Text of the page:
2001 Oppenheimer Research Award; Center for Latin American Studies, University of Kansas
2001, 2002 Field Research Grant; Tinker Foundation/University of Kansas
2001 James B. Pearson Fellowship; Kansas Board of Regents
2000 Research Award; Institute of Haitian Studies, University of Kansas

Books

Under Review Hitting the Books and Pounding the Pavement: Haitian Educational and Labor Migrants
in the Dominican Republic. Under advance contract by University Press of Florida.
2018 The Fruits of Colonialism: the Production of Mangoes as Commodities in Northern Haiti. Critique of Anthropology.
2018 Transnational Hispaniola: New Directions in Haitian and Dominican Studies.
Gainesville: University Press of Florida.
2017 Entre el estado, el mercado, y xenophobia: los haitianos universitarios en la República
Dominicana. Estudios Sociales, Número 156 (dated Aug-Dec 2015).
2016 Keywords of Mobility: a Critical Anthropological Engagement. Salazar, Noel and Kiran
Jayaram, eds. New York: Berghahn Books.
2013 Transnational Hispaniola: Towards New Paradigms in Haitian and Dominican Studies
(with April Mayes, Yolanda Martín, Carlos Decena, and Yveline Alexis).
Radical History Review 115:26-32.
2011 State Literacies and Inequalities: Managing Haitian Immigrants in the Dominican
Republic (with Lesley Bartlett and Gulin Bonhomme). International Journal of
Educational Development 31(6):587-595.
2010 Capital Changes: Haitian Migrants in Contemporary Dominican Republic.
Caribbean Quarterly 55(3):31-54.

Recent Publications

submitted        Drivers of Late Entry Into Primary School in Haiti: A Mixed-Methods Study.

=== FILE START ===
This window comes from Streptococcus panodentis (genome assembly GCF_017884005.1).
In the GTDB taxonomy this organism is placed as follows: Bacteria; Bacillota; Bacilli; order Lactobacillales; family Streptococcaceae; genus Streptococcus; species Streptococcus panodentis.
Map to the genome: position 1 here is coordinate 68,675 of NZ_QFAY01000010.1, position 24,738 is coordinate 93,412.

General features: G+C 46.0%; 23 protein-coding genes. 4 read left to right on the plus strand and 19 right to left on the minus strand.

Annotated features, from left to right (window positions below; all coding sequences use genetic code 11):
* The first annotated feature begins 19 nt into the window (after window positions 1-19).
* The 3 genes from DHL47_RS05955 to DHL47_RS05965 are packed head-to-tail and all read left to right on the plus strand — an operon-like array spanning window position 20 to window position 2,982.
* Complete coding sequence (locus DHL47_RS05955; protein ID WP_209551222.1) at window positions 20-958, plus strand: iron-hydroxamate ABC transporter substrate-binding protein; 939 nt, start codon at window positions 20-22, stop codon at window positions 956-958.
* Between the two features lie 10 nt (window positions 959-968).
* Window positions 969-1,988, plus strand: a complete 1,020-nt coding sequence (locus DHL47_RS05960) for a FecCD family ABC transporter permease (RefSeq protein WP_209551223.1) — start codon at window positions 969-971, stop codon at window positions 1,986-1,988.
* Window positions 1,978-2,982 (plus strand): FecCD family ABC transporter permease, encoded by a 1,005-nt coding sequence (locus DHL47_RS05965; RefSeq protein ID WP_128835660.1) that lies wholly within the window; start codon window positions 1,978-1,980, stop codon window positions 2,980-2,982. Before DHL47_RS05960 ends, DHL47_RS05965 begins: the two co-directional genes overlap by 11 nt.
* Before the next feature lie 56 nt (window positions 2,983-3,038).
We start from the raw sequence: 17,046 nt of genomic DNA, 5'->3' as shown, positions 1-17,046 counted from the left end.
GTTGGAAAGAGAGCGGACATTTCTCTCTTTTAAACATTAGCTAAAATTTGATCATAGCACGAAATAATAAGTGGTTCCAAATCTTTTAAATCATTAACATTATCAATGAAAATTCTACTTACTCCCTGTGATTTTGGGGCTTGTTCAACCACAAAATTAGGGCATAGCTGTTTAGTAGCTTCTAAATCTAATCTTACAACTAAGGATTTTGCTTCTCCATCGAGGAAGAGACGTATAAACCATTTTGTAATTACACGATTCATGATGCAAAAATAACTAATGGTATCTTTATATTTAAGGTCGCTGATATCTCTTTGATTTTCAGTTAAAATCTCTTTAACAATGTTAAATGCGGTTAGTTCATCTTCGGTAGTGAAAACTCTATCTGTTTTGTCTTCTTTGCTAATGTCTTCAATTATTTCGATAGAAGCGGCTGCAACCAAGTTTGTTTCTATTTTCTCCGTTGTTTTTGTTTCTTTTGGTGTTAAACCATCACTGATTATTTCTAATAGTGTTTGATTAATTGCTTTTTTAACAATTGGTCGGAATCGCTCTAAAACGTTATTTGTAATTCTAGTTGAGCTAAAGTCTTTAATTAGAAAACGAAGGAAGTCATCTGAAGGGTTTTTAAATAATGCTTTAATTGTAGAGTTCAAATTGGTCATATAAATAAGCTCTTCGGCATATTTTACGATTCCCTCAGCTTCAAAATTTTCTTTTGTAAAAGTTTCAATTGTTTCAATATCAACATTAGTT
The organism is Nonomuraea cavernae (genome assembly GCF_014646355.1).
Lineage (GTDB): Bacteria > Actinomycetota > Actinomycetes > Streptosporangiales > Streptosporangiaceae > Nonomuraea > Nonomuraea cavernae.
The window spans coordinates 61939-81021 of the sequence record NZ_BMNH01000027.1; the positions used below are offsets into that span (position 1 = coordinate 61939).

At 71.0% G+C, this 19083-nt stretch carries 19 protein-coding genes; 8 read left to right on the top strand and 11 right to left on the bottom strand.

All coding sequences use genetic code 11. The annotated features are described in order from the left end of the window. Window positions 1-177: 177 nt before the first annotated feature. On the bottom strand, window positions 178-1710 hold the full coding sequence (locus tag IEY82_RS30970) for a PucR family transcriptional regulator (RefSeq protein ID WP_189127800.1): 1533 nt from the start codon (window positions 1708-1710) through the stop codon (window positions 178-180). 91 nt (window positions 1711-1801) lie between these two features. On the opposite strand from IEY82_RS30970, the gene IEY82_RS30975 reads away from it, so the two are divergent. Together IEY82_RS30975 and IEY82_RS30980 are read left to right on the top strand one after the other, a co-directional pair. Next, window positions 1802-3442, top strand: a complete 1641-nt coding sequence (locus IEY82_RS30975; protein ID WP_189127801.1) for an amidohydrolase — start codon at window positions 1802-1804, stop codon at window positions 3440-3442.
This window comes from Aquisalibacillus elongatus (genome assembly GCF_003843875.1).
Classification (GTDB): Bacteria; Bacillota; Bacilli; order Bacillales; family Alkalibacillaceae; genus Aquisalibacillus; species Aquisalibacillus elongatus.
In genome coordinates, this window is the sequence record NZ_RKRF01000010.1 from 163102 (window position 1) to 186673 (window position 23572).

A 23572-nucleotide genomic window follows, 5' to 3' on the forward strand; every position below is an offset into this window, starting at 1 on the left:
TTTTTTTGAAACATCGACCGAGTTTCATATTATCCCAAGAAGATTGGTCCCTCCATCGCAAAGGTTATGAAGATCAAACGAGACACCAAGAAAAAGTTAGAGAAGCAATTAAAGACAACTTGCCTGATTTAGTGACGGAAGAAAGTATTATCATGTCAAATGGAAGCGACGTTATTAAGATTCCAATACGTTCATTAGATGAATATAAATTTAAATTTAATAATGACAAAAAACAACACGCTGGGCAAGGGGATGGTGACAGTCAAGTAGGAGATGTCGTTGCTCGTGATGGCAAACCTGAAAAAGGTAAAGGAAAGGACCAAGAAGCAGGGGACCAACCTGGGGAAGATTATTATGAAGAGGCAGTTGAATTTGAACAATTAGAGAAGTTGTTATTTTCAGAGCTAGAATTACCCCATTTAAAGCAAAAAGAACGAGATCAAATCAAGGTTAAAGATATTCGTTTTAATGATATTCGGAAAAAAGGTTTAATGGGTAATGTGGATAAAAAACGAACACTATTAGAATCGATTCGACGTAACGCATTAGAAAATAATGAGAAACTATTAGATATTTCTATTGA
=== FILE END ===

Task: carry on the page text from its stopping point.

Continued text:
(with Melissa Adelman, Juan Baron, and Tillman Heidelk). International Journal of
                        Educational Development.
submitted         Post-earthquake Haitian-Dominican Relations: Snapshots of Sovereignty, Moments of
                        Modernity. In Oxford Research Encyclopedia of Latin American History,
                        Robin Derby, ed. New York: Oxford University Press.
2018                Seeds, Seams, et cetera: Why Sustainable Development in Haiti is Wrong. In
                        Transnational Hispaniola. Carlos Decena, Kiran Jayaram, April Mayes, and Yolanda
                        Martín, eds. Under advance contract by University Press of Florida.
2017                Issues Facing Primary School Girls in Two Communities in Haiti. World Bank.
2016                Capital. In Keywords of Mobility: a Critical Anthropological Engagement. Salazar, Noel
                        and Kiran Jayaram, eds., Berghahn Books.
2016                Community Schooling Needs in Ten Haitian Rural Communities. World Bank.
2016                Stakeholder Assessment for Haiti Education Project Preparation. World Bank.
2015                Ethnographic Aspects of the Return on Investment among Haitian Youth. World Bank.
2015                Delayed Enrollment in Primary School among Haitian Children. World Bank.
2015                On Establishing a Doctoral Program in Anthropology at Université d'Etat d'Haïti.
                        Faculté d'Ethnologie.
2013                State, Market, Xenophobia: Making Haitian Educational Migrants in the Dominican
                        Republic. In Lives in Motion: Migration and Education in Global Perspective, Lesley
                        Bartlett and Ameena Ghaffar-Kucher, eds. Pp. 22-37. New York: Routledge.
2011                Faces of Haiti (with Maryemma Graham, Brian Rosenblum, and C.B. Claiborne).
                        University of Kansas: Haitian Research Initiative.
2010                Report on Land Tenure in Post-Earthquake Haiti. New York: Earth Institute.
2010                Report on Institutional and Social Dynamics Within the Pòtapiman Watershed. New
                        York: Earth Institute. 

Graduate Students

Neudy Carolina Nuñez, Jennifer Rodriguez